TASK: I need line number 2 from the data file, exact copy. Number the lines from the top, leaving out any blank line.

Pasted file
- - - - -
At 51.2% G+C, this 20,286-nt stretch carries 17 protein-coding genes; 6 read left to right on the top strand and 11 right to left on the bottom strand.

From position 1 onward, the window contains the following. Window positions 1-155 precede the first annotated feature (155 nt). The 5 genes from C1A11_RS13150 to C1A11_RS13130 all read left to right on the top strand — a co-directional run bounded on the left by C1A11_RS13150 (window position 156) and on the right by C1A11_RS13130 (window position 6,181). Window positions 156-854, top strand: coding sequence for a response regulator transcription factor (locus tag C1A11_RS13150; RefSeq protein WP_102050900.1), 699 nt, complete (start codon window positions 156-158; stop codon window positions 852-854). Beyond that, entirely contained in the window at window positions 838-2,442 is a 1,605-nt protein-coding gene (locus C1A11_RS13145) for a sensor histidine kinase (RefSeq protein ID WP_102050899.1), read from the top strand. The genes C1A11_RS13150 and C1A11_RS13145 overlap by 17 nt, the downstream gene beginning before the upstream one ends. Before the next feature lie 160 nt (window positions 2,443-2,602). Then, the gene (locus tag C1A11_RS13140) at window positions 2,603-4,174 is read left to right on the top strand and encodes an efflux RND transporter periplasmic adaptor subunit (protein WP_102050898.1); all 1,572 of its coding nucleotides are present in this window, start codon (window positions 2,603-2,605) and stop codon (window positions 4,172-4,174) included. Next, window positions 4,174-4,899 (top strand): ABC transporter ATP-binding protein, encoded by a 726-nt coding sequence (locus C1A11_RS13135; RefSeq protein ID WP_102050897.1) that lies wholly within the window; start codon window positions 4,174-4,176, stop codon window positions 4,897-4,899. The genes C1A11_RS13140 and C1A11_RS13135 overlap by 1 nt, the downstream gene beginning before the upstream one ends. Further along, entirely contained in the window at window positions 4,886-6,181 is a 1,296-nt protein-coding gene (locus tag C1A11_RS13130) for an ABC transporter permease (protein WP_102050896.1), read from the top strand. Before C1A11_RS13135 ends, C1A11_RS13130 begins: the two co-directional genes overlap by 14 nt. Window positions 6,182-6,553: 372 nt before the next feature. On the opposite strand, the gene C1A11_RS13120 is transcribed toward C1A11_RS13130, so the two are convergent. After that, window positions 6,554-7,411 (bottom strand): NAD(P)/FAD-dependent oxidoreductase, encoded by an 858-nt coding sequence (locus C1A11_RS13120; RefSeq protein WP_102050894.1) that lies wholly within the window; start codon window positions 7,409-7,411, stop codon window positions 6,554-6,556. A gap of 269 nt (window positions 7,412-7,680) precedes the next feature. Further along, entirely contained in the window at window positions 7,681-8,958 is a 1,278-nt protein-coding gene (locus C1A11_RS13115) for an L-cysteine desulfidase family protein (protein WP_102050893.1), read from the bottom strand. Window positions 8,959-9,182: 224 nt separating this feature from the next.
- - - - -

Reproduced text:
From position 1 onward, the window contains the following. Window positions 1-155 precede the first annotated feature (155 nt). The 5 genes from C1A11_RS13150 to C1A11_RS13130 all read left to right on the top strand — a co-directional run bounded on the left by C1A11_RS13150 (window position 156) and on the right by C1A11_RS13130 (window position 6,181). Window positions 156-854, top strand: coding sequence for a response regulator transcription factor (locus tag C1A11_RS13150; RefSeq protein WP_102050900.1), 699 nt, complete (start codon window positions 156-158; stop codon window positions 852-854). Beyond that, entirely contained in the window at window positions 838-2,442 is a 1,605-nt protein-coding gene (locus C1A11_RS13145) for a sensor histidine kinase (RefSeq protein ID WP_102050899.1), read from the top strand. The genes C1A11_RS13150 and C1A11_RS13145 overlap by 17 nt, the downstream gene beginning before the upstream one ends. Before the next feature lie 160 nt (window positions 2,443-2,602). Then, the gene (locus tag C1A11_RS13140) at window positions 2,603-4,174 is read left to right on the top strand and encodes an efflux RND transporter periplasmic adaptor subunit (protein WP_102050898.1); all 1,572 of its coding nucleotides are present in this window, start codon (window positions 2,603-2,605) and stop codon (window positions 4,172-4,174) included. Next, window positions 4,174-4,899 (top strand): ABC transporter ATP-binding protein, encoded by a 726-nt coding sequence (locus C1A11_RS13135; RefSeq protein ID WP_102050897.1) that lies wholly within the window; start codon window positions 4,174-4,176, stop codon window positions 4,897-4,899. The genes C1A11_RS13140 and C1A11_RS13135 overlap by 1 nt, the downstream gene beginning before the upstream one ends. Further along, entirely contained in the window at window positions 4,886-6,181 is a 1,296-nt protein-coding gene (locus tag C1A11_RS13130) for an ABC transporter permease (protein WP_102050896.1), read from the top strand. Before C1A11_RS13135 ends, C1A11_RS13130 begins: the two co-directional genes overlap by 14 nt. Window positions 6,182-6,553: 372 nt before the next feature. On the opposite strand, the gene C1A11_RS13120 is transcribed toward C1A11_RS13130, so the two are convergent. After that, window positions 6,554-7,411 (bottom strand): NAD(P)/FAD-dependent oxidoreductase, encoded by an 858-nt coding sequence (locus C1A11_RS13120; RefSeq protein WP_102050894.1) that lies wholly within the window; start codon window positions 7,409-7,411, stop codon window positions 6,554-6,556. A gap of 269 nt (window positions 7,412-7,680) precedes the next feature. Further along, entirely contained in the window at window positions 7,681-8,958 is a 1,278-nt protein-coding gene (locus C1A11_RS13115) for an L-cysteine desulfidase family protein (protein WP_102050893.1), read from the bottom strand. Window positions 8,959-9,182: 224 nt separating this feature from the next.